Reserve Bank Governor, Glenn Stevens, announced this morning that the board of the Reserve Bank of Australia believed they’d held off on raising interest rates long enough, and intimated that they were quite concerned at the potential in the Australian economy for a fall in growth to negative returns.
At its meeting yesterday, the Board decided to increase the cash rate by 25 basis points to 6.5 per cent.
Domestic economic data in recent months have signalled a pick-up in the pace of growth in demand and activity. Capacity utilisation is high after a lengthy period of expansion, and unemployment over recent months has continued to decline. Business and household confidence are strong. The demand for finance has strengthened, even apart from the temporary surge in June, particularly in the business sector. These conditions have been accompanied recently by higher-than-expected underlying inflation.
In assessing the outlook, the Board gave careful consideration to recent developments in the global economy and financial markets. Credit markets in the US have experienced some turbulence in recent weeks, which may pose downside risks to the US economy. While this will need to be kept under review, developments to date do not appear to have changed significantly the broader global outlook. Even with the US slowing down, forecasts of global growth have recently been revised upward. High world commodity prices remain an important source of stimulus to Australia’s national income and spending.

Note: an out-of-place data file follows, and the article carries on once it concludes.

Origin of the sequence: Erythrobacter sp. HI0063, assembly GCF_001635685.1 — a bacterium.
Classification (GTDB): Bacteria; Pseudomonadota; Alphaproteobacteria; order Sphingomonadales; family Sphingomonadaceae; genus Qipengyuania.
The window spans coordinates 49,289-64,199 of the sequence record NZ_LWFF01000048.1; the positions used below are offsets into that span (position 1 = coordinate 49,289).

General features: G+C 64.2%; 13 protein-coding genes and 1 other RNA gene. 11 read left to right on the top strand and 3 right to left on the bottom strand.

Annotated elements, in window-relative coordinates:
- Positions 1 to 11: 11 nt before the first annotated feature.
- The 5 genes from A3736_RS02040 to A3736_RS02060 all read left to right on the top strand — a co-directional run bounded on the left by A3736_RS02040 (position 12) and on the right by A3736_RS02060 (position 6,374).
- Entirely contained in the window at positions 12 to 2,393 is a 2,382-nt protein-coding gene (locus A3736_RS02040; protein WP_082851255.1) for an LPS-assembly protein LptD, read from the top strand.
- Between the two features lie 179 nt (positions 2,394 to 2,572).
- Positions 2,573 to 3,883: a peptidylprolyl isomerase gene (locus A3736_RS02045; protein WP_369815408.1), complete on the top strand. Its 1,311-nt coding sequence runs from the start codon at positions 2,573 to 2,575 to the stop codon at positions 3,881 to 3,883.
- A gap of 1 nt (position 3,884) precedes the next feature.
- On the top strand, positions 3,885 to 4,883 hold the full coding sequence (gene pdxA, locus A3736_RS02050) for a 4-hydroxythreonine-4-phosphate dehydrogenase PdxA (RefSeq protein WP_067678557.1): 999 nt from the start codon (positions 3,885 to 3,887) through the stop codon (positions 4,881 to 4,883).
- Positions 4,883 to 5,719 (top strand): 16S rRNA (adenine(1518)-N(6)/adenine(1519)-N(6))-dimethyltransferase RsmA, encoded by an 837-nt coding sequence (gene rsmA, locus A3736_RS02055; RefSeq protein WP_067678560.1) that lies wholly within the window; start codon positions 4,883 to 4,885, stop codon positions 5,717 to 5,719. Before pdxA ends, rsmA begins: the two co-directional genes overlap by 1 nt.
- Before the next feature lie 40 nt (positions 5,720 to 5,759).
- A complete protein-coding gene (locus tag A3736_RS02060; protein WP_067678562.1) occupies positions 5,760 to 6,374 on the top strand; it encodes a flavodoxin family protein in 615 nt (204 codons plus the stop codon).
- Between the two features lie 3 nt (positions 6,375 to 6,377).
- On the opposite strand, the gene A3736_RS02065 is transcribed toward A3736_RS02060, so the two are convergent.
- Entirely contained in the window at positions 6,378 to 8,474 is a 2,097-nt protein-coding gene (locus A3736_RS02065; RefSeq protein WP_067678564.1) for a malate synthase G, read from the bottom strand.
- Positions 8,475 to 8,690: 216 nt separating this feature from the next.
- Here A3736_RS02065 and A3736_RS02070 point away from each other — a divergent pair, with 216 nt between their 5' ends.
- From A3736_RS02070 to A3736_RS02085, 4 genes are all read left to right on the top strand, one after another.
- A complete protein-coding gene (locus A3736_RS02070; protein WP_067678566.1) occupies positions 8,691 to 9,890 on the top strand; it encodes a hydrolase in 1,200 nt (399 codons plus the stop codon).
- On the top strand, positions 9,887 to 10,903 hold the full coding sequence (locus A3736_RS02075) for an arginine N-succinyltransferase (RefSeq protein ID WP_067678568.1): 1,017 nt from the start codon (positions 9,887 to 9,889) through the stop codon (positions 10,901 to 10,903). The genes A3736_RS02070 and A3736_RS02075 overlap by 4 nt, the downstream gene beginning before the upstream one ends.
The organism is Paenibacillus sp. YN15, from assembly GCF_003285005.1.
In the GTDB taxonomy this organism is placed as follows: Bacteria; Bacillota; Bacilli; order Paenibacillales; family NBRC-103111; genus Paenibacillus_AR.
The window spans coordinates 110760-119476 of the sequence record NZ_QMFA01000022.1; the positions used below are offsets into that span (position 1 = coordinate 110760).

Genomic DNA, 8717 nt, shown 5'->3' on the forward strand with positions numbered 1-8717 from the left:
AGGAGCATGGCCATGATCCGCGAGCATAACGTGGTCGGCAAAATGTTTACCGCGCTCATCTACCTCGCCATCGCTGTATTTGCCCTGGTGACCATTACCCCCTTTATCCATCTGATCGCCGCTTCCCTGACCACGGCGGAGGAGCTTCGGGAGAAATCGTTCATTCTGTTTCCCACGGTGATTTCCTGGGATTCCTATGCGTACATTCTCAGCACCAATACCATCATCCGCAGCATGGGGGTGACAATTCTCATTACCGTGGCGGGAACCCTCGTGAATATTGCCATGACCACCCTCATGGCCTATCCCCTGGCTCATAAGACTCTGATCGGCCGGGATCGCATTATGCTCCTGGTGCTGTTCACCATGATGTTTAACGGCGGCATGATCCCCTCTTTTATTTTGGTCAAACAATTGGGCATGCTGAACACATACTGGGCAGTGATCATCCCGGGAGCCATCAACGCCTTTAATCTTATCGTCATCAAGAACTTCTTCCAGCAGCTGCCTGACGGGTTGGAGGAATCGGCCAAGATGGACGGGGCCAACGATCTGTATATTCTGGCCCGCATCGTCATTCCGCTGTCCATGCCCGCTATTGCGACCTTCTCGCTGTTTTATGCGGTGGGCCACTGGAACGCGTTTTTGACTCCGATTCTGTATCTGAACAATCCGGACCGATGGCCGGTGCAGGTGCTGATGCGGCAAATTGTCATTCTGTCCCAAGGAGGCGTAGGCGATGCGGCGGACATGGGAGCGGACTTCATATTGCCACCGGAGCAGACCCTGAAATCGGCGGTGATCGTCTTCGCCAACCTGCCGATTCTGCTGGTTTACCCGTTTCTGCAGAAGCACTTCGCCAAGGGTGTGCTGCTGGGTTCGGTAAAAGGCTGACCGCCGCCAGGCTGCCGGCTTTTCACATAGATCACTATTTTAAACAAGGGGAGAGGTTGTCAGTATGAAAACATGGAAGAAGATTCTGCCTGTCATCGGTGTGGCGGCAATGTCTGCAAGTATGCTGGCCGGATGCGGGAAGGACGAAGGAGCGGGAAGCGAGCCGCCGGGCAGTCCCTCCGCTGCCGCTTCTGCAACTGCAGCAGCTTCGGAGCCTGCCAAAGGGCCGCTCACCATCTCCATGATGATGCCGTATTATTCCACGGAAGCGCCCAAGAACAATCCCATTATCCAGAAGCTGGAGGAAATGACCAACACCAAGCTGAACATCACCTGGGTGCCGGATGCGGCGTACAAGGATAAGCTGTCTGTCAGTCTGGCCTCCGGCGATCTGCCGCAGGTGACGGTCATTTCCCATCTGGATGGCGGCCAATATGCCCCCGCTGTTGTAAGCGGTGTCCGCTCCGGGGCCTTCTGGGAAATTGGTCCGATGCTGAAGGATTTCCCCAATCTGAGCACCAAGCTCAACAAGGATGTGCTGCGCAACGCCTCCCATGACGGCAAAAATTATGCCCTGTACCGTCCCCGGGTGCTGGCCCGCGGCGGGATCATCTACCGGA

For some months, the Board has recognised that stronger economic conditions were likely to put upward pressure on inflation, notwithstanding some dampening influence from the higher exchange rate. As a result, the Board has been of the view that further monetary policy tightening could be required. The main factors that had allowed time for further consideration were that, prior to this month, the two most recent inflation results had been unexpectedly subdued, and wages growth had remained moderate. However, the high CPI outcome for the June quarter indicated a less favourable near-term outlook, with the implication that any further increases in inflation would take place from a higher starting point than previously envisaged.
Based on these considerations, the Board judged that a somewhat more restrictive monetary policy setting was required in order to keep inflation consistent with the target in the medium term. – STATEMENT BY GLENN STEVENS ON MONETARY POLICY
The bottom line with the above statement being that this isn’t the end of further exercising of monetary policy by the RBA. Unless capacity constraints ease, unless inflation can be reined in and unless business optimism and low-unemployment break company, further interest rate rises will occur. A wages break-out must take place. The consumer’s spending power is all but completely eroded now. Wages growth, on average, is all but negative. This country is now on a razor’s edge economically, and that edge is getting keener all the time.